Welcome to Women's World. Brandyn Campbell is the founder, editor and writer of the Philly Sports Muse. Every Thursday, Campbell will offer a unique perspective as she shares her passion for the Eagles ...
For much of the still new 2013 season, the Eagles have had a losing record. After back-to-back wins over the Giants and the Bucs, however, Philadelphia has made its way back to .500. So what's the view of the team as they sit at an even 3-3?
No team has told their full tale of the season in Week 7. In fact, we don't even know half of the story. It’s in December that the full novel really begins to take shape. But even so, we can try to interpret what the Eagles have told us in the first few chapters of their season.
The three wins and three losses that make up the Eagles’ record are a study in extremes. The teams that Philadelphia has beaten have an astonishingly awful 1-10 combined record. Conversely, the three teams that they have lost to include the league's only two unbeaten teams, Kansas City and Denver. A win is a win in the NFL, but even the victories may not tell us much about what we should expect in the future.
The next two games against the Cowboys and Giants will do much to fill in the blanks about what this story has and what it’s missing. More important than the record itself, Philadelphia has a critical opportunity to take the lead in the NFC East with a win over Dallas on Sunday. As if there need be more reasons to add to the buildup of Cowboys Week. If the Eagles can beat the Giants for a second time in a month in Week 8, Philadelphia will be well-positioned as the season transitions to the second half.
There is, of course, the reality that the NFC East is not very good. Unless there is a drastic change and improvement in the play of Washington and New York, Philadelphia and Dallas will be the only real factors at play. However ugly the final record, whoever takes the division gets their pass to the playoffs.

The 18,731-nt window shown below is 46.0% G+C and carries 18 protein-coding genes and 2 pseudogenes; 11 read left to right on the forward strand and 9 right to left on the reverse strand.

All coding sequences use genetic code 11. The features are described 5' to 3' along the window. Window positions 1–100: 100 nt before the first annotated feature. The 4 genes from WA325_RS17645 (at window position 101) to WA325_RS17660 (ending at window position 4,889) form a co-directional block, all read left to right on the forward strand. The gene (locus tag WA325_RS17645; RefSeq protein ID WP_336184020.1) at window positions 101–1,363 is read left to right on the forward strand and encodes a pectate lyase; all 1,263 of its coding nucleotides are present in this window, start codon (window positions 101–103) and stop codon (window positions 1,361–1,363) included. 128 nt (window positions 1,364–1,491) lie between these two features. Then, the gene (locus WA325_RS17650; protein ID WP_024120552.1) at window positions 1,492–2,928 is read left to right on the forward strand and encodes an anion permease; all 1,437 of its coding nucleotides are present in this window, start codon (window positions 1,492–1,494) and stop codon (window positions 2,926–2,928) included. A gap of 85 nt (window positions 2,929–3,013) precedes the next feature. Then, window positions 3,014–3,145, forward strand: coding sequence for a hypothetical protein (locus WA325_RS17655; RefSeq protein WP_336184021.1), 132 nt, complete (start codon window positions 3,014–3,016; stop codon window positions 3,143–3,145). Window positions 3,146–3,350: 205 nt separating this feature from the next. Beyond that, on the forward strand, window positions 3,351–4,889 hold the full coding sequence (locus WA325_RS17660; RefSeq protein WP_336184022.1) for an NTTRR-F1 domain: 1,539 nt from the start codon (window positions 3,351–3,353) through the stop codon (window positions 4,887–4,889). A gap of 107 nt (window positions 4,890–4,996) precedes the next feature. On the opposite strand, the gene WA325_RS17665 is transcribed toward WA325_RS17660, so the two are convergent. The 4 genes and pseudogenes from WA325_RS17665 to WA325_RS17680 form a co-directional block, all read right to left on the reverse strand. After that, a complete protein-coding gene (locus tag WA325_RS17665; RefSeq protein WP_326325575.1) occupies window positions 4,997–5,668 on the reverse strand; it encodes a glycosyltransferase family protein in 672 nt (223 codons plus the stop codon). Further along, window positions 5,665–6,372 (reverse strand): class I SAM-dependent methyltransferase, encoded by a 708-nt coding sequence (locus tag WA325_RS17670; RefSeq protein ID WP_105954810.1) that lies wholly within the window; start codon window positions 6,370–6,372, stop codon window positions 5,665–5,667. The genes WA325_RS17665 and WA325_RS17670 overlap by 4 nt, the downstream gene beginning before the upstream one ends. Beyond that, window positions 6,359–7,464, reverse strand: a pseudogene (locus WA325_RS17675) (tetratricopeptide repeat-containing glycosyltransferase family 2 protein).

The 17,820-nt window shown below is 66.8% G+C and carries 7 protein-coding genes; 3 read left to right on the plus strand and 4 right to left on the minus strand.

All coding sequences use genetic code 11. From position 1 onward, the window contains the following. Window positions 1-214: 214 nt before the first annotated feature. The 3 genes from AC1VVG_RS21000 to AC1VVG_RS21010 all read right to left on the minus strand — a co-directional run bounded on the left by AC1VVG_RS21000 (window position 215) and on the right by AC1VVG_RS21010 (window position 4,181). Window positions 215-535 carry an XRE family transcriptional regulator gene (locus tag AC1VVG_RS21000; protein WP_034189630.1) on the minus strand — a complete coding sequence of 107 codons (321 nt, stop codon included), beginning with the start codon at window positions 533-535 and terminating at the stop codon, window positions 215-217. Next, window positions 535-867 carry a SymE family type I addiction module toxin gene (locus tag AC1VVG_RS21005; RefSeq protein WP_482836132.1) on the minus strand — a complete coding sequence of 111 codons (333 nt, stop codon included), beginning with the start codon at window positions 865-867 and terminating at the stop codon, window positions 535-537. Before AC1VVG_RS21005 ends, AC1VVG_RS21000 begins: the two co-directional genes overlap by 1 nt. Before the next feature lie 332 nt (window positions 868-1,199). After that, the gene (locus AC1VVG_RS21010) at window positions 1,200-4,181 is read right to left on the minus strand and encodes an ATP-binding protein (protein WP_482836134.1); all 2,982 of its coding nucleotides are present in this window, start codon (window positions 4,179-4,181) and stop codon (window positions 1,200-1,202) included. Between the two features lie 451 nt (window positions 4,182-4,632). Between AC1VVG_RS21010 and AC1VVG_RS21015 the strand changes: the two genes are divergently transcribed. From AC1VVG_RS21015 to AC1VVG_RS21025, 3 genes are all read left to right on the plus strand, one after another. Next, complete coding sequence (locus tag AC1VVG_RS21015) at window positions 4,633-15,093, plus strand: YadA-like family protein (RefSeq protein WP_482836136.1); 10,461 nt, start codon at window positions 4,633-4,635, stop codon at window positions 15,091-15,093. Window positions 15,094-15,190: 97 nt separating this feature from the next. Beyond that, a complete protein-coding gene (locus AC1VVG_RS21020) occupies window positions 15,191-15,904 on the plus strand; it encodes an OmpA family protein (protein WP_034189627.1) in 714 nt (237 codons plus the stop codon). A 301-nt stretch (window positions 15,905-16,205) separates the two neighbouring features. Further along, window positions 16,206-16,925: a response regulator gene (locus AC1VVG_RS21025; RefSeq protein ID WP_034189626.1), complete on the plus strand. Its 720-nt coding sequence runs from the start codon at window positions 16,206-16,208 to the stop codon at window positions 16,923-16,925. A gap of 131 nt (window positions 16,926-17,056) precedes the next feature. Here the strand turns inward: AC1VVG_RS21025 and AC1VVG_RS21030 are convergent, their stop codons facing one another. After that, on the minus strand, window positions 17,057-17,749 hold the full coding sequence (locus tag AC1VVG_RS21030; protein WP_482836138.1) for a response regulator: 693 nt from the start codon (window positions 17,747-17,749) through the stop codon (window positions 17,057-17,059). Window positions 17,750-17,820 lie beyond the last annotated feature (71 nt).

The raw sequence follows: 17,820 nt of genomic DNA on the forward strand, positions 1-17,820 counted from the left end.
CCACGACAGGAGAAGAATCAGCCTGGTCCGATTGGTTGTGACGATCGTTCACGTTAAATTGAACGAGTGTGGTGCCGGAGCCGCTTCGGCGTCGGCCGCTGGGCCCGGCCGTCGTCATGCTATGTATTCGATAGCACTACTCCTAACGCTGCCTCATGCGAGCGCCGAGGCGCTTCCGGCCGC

Battling the Cowboys won't be easy, both on Sunday and over the course of the season. Dallas made the football world stand up and take notice when Tony Romo went toe-to-toe with Peyton Manning in Week 6, finally losing the game after throwing a fourth quarter interception. Painful as it is to say, Romo is playing some of his best football right now. While the state of the NFC East is painfully apparent, it can be argued that both Dallas and Philadelphia seem to be hitting their stride. Accordingly, a necessary chapter in the 2013 story will be how the Eagles stopped the Cowboys' momentum. With a win on Sunday, the Eagles can take the lead and maintain a perfect record within the division.
The notion that this would be a rebuilding year for Philadelphia went by the wayside for many fans after Week 1. That idea crept back into our consciousness when the Eagles sat at 1-3. At .500, we're somewhere in between the extremes, at least in our minds. It is a young team that still has a number of its most important veterans. Will it take a full season for the players to fully understand and embrace the concepts and philosophies of Chip Kelly and his staff?
As we make our way to the midpoint of the season, one of the biggest questions of the offseason seems to have returned: Mike Vick or
Bill Davis has asked us to be patient with the progress of the Eagles' defense. There do seem to be small improvements, but the D now is as it's been from the beginning - a huge question mark. We hope it turns into a menacing character that frustrates everyone it encounters, as that would go a long way to creating additional intrigue to the story of the season.
Sitting at .500 with less than half of the season over with doesn't tell us much about where the Eagles truly stand as a team. There are two months left in the regular season, and each week presents opportunities for a multitude of twists and turns to the plot. Whatever the final record, so long as the Eagles keep getting Ws when they face divisional foes, we may be able to sit back and smile when this story is finished.
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